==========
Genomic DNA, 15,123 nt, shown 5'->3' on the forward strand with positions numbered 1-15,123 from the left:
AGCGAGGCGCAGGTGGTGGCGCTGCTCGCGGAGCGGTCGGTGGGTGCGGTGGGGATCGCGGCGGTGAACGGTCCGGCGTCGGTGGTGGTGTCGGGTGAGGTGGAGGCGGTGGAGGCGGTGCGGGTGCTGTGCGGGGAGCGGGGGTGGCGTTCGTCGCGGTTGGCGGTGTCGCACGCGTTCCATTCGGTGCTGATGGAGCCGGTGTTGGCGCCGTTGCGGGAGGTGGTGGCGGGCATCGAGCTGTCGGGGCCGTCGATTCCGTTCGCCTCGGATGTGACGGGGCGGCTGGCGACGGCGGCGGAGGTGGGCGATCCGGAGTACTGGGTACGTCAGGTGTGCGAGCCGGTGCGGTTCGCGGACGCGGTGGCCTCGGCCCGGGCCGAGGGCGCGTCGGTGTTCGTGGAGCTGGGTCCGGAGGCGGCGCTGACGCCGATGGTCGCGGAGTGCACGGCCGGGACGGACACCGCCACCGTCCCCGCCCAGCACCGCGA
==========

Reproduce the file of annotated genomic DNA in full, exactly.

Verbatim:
Genomic DNA, 15,123 nt, shown 5'->3' on the forward strand with positions numbered 1-15,123 from the left:
AGCGAGGCGCAGGTGGTGGCGCTGCTCGCGGAGCGGTCGGTGGGTGCGGTGGGGATCGCGGCGGTGAACGGTCCGGCGTCGGTGGTGGTGTCGGGTGAGGTGGAGGCGGTGGAGGCGGTGCGGGTGCTGTGCGGGGAGCGGGGGTGGCGTTCGTCGCGGTTGGCGGTGTCGCACGCGTTCCATTCGGTGCTGATGGAGCCGGTGTTGGCGCCGTTGCGGGAGGTGGTGGCGGGCATCGAGCTGTCGGGGCCGTCGATTCCGTTCGCCTCGGATGTGACGGGGCGGCTGGCGACGGCGGCGGAGGTGGGCGATCCGGAGTACTGGGTACGTCAGGTGTGCGAGCCGGTGCGGTTCGCGGACGCGGTGGCCTCGGCCCGGGCCGAGGGCGCGTCGGTGTTCGTGGAGCTGGGTCCGGAGGCGGCGCTGACGCCGATGGTCGCGGAGTGCACGGCCGGGACGGACACCGCCACCGTCCCCGCCCAGCACCGCGA